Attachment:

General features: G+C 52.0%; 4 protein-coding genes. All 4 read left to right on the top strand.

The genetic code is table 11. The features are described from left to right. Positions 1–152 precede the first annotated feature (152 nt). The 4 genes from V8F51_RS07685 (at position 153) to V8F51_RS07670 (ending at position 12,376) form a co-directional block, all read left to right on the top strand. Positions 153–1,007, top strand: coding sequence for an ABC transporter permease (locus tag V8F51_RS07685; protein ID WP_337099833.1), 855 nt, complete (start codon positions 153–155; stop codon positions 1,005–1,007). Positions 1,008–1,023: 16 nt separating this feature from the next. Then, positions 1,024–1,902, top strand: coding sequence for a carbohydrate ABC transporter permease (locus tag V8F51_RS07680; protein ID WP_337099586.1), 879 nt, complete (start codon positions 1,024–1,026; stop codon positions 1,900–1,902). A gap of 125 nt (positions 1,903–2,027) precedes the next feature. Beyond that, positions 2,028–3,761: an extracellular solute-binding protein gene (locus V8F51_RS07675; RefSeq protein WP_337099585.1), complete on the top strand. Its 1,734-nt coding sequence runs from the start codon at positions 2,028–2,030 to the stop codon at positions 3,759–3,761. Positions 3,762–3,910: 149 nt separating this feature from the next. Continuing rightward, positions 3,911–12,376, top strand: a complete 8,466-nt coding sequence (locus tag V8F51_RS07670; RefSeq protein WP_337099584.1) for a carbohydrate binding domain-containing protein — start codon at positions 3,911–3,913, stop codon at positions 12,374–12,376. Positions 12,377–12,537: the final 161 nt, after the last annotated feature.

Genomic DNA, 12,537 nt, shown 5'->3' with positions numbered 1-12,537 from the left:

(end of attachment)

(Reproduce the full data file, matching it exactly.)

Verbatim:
General features: G+C 52.0%; 4 protein-coding genes. All 4 read left to right on the top strand.

The genetic code is table 11. The features are described from left to right. Positions 1–152 precede the first annotated feature (152 nt). The 4 genes from V8F51_RS07685 (at position 153) to V8F51_RS07670 (ending at position 12,376) form a co-directional block, all read left to right on the top strand. Positions 153–1,007, top strand: coding sequence for an ABC transporter permease (locus tag V8F51_RS07685; protein ID WP_337099833.1), 855 nt, complete (start codon positions 153–155; stop codon positions 1,005–1,007). Positions 1,008–1,023: 16 nt separating this feature from the next. Then, positions 1,024–1,902, top strand: coding sequence for a carbohydrate ABC transporter permease (locus tag V8F51_RS07680; protein ID WP_337099586.1), 879 nt, complete (start codon positions 1,024–1,026; stop codon positions 1,900–1,902). A gap of 125 nt (positions 1,903–2,027) precedes the next feature. Beyond that, positions 2,028–3,761: an extracellular solute-binding protein gene (locus V8F51_RS07675; RefSeq protein WP_337099585.1), complete on the top strand. Its 1,734-nt coding sequence runs from the start codon at positions 2,028–2,030 to the stop codon at positions 3,759–3,761. Positions 3,762–3,910: 149 nt separating this feature from the next. Continuing rightward, positions 3,911–12,376, top strand: a complete 8,466-nt coding sequence (locus tag V8F51_RS07670; RefSeq protein WP_337099584.1) for a carbohydrate binding domain-containing protein — start codon at positions 3,911–3,913, stop codon at positions 12,374–12,376. Positions 12,377–12,537: the final 161 nt, after the last annotated feature.

Genomic DNA, 12,537 nt, shown 5'->3' with positions numbered 1-12,537 from the left: